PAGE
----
Thank you for writing to us about the game Puzzle Quest: Galactrix for the Nintendo DS. After reading your email, it seems that you are experiencing many issues with the game. I have a few suggestions that might make playing the game a little more enjoyable for you. First, the issues dealing with the gems on the opposite side of the board moving when you select a gem and your ship moving to a corner of the screen when selecting menu options may be fixed by calibrating your Touch Screen. To calibrate your Touch Screen, turn off the system and remove any game cards game paks that are inserted into the DS, then turn the system back on. After bypassing the Nintendo Health and Safety warning screen, you’ll be taken to the IPL screen. At the bottom of the IPL screen, you’ll see a little Nintendo DS icon at the bottom center of the screen. Touch that icon to go into the Nintendo DS options. In the options menu, touch the orange square on the right side of the screen that has a cross-hair in it. This will take you to the Calibration menu. Follow the instructions on-screen to calibrate your Nintendo DS’s Touch Screen. After testing the game, we’ve found that holding the stylus in the most upright position that you can, and pressing firmly, but not hard enough to do damage to the Touch Screen, was the best way to use the Touch Screen and Stylus to control the game. Also, while in any of the battle boards or mini-games, firmly touch the gem that you would like to move, make sure that it is highlighted, then drag it to where you would like to move it. This will ensure that the gem moves to where you would like it to go. As for the game freezing three times in the span of three hours, this may have been due to the amount of objects on the screen. The DS has a small amount of available memory that can be quickly used up when there are a large amount of objects on the screen. To keep this from happening in the future, I suggest clearing off any enemy ships by either battling them or by using Psi Powers gained by completing the series of “The Lost” mission that start in the Ceti system. Also, if you start to collect side missions and main storyline missions, you’ll see exclamation points, question marks, and crosshairs focusing in on certain systems. The more of these that you have on the screen, the more available memory will be used up. I suggest that once you get a mission, you complete it, to keep the number of these objects off of the system and galaxy maps. I hope this information is helpful. Thanks again for taking the time to write to us.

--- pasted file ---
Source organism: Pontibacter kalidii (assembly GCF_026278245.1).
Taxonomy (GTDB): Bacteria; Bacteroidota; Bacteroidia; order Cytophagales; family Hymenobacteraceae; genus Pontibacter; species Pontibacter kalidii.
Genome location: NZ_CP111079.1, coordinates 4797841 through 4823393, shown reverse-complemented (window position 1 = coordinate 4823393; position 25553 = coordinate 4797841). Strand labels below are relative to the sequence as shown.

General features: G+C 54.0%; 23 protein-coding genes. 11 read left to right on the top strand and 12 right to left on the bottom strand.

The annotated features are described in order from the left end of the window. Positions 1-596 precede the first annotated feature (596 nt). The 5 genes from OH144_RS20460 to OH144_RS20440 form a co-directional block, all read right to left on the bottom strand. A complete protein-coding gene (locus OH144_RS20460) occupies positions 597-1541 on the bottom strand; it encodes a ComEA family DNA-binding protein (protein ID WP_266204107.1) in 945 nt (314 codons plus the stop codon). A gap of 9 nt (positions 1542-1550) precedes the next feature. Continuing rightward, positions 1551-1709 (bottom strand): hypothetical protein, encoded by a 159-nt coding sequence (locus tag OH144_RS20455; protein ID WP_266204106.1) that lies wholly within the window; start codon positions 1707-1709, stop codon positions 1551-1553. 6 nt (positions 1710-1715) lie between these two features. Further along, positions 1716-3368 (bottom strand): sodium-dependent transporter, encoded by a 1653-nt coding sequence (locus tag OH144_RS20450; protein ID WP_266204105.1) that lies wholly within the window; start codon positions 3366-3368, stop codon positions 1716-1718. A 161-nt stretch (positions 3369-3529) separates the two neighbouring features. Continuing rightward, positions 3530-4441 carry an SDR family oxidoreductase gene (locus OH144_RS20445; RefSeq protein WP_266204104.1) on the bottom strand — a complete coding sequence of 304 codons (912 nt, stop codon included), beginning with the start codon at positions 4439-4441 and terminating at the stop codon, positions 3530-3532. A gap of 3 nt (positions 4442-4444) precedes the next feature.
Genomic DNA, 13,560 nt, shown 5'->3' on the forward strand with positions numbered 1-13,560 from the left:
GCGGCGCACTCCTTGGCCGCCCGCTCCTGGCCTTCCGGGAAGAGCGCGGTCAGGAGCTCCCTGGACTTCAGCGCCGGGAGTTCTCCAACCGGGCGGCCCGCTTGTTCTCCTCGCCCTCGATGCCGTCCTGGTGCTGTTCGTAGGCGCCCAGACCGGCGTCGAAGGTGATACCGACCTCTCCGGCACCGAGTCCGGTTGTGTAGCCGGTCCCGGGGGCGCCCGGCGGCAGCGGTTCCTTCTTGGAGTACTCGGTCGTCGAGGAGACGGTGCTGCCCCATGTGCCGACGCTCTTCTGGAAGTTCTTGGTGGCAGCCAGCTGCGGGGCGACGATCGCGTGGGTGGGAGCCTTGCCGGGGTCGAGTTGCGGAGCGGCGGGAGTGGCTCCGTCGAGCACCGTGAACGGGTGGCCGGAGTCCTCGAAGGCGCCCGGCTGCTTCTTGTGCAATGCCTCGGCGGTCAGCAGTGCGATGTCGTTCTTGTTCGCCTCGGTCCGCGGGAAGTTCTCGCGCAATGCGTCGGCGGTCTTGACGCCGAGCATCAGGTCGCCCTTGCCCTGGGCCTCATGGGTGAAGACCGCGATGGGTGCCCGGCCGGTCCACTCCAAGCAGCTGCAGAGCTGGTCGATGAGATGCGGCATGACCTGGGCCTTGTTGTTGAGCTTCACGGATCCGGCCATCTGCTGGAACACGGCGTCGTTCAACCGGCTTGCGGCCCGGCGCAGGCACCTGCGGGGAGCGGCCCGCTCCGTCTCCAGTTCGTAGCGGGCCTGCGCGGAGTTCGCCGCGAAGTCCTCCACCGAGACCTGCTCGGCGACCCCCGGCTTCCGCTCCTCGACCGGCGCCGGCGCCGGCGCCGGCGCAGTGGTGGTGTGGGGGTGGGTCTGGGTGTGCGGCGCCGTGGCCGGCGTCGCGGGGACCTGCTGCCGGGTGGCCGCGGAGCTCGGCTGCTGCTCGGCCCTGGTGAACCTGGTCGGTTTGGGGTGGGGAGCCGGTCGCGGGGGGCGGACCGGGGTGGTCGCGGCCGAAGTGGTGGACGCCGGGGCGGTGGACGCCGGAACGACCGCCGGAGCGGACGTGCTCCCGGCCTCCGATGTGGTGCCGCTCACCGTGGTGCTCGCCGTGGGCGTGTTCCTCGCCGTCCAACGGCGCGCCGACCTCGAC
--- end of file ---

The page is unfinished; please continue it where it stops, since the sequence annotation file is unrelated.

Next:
Support Services

So I wrote back:


I’d like to breakdown your feedback piece by piece.

1. Calibrating the touch screen won’t help. The pieces I touched were highlighted, but then OTHER pieces moved. This is a bug, not a hardware issue.

2. The game freezing cannot be blamed on the hardware either. It’s a software flaw. One that you decided not to bother fixing.

3. This information was not helpful. If the game is so bad I don’t want to play it, playing it differently is not going to help. You sold me a crap game and I can’t return it. It can’t be patched because it’s for the DS.

4. I can’t believe you blamed the user. I’ve been playing console games for near 30 years. I think I know how these things work.


Of course I never heard back from them, and I felt like a fool for having been taken like a sucker for $30. The reviews of this game have been pretty good, but if you look at the Amazon page for the DS version, you’ll see nothing but pure hatred for the experience.

I decided at this point that I was no longer gonna be a sucker. I would do what I do for music: download the game to sample it, and then reward quality with a purchase of some kind. And it turns out it’s remarkably easy to find games to download. I downloaded a bunch of them, then went shopping for a “homebrew” card, and soon I will be sampling DS games instead of buying them.

And if anyone in the quickly dwindling ESA happens to be reading this, and wants to know why people are moving toward piracy, it’s not always about the money. Sometimes it’s about being treated properly as a Customer. An overreaction? Probably. But once the card shows up in the mail, do you think I won’t use it?

1 Comment

Filed under State of the Blog

One response to “Why I’m Becoming a DS Pirate

  1. I’m a little surprised you even got a response to the first message. However, I’m not at all surprised at the *contents* of their response.

    It pretty much matches the majority of responses I’ve ever received for any hardware or software issue for PC.

    “It’s not our fault.”
    “We don’t support it anymore.”
    “You can do A, B, and C to workaround a flaw, when it shouldn’t exist in the first place.”